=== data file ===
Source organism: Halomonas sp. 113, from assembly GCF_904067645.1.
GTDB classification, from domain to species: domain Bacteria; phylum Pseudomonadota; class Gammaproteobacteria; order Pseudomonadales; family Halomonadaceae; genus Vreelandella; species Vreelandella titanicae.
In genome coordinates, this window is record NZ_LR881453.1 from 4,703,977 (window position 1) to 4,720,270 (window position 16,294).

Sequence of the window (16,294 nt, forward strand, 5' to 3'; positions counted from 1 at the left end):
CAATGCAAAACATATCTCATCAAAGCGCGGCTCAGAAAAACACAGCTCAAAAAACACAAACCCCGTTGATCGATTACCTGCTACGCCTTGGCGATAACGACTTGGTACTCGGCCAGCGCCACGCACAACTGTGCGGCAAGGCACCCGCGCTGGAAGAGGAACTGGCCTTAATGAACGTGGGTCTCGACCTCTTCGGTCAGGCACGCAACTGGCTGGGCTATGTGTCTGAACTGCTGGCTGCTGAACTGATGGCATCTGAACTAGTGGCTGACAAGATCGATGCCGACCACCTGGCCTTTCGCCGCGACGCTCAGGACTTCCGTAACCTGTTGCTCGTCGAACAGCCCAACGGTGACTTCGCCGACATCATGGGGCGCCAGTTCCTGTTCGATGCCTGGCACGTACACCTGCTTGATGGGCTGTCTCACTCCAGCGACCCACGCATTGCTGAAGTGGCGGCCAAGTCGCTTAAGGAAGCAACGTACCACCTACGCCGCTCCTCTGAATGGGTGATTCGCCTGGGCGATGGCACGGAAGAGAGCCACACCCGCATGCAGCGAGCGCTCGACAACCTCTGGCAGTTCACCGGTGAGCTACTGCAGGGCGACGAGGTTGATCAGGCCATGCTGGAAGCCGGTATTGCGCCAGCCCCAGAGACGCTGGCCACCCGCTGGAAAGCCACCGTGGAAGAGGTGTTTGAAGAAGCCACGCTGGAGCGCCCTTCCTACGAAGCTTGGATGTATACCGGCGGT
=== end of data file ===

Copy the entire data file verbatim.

Source organism: Halomonas sp. 113, from assembly GCF_904067645.1.
GTDB classification, from domain to species: domain Bacteria; phylum Pseudomonadota; class Gammaproteobacteria; order Pseudomonadales; family Halomonadaceae; genus Vreelandella; species Vreelandella titanicae.
In genome coordinates, this window is record NZ_LR881453.1 from 4,703,977 (window position 1) to 4,720,270 (window position 16,294).

Sequence of the window (16,294 nt, forward strand, 5' to 3'; positions counted from 1 at the left end):
CAATGCAAAACATATCTCATCAAAGCGCGGCTCAGAAAAACACAGCTCAAAAAACACAAACCCCGTTGATCGATTACCTGCTACGCCTTGGCGATAACGACTTGGTACTCGGCCAGCGCCACGCACAACTGTGCGGCAAGGCACCCGCGCTGGAAGAGGAACTGGCCTTAATGAACGTGGGTCTCGACCTCTTCGGTCAGGCACGCAACTGGCTGGGCTATGTGTCTGAACTGCTGGCTGCTGAACTGATGGCATCTGAACTAGTGGCTGACAAGATCGATGCCGACCACCTGGCCTTTCGCCGCGACGCTCAGGACTTCCGTAACCTGTTGCTCGTCGAACAGCCCAACGGTGACTTCGCCGACATCATGGGGCGCCAGTTCCTGTTCGATGCCTGGCACGTACACCTGCTTGATGGGCTGTCTCACTCCAGCGACCCACGCATTGCTGAAGTGGCGGCCAAGTCGCTTAAGGAAGCAACGTACCACCTACGCCGCTCCTCTGAATGGGTGATTCGCCTGGGCGATGGCACGGAAGAGAGCCACACCCGCATGCAGCGAGCGCTCGACAACCTCTGGCAGTTCACCGGTGAGCTACTGCAGGGCGACGAGGTTGATCAGGCCATGCTGGAAGCCGGTATTGCGCCAGCCCCAGAGACGCTGGCCACCCGCTGGAAAGCCACCGTGGAAGAGGTGTTTGAAGAAGCCACGCTGGAGCGCCCTTCCTACGAAGCTTGGATGTATACCGGCGGT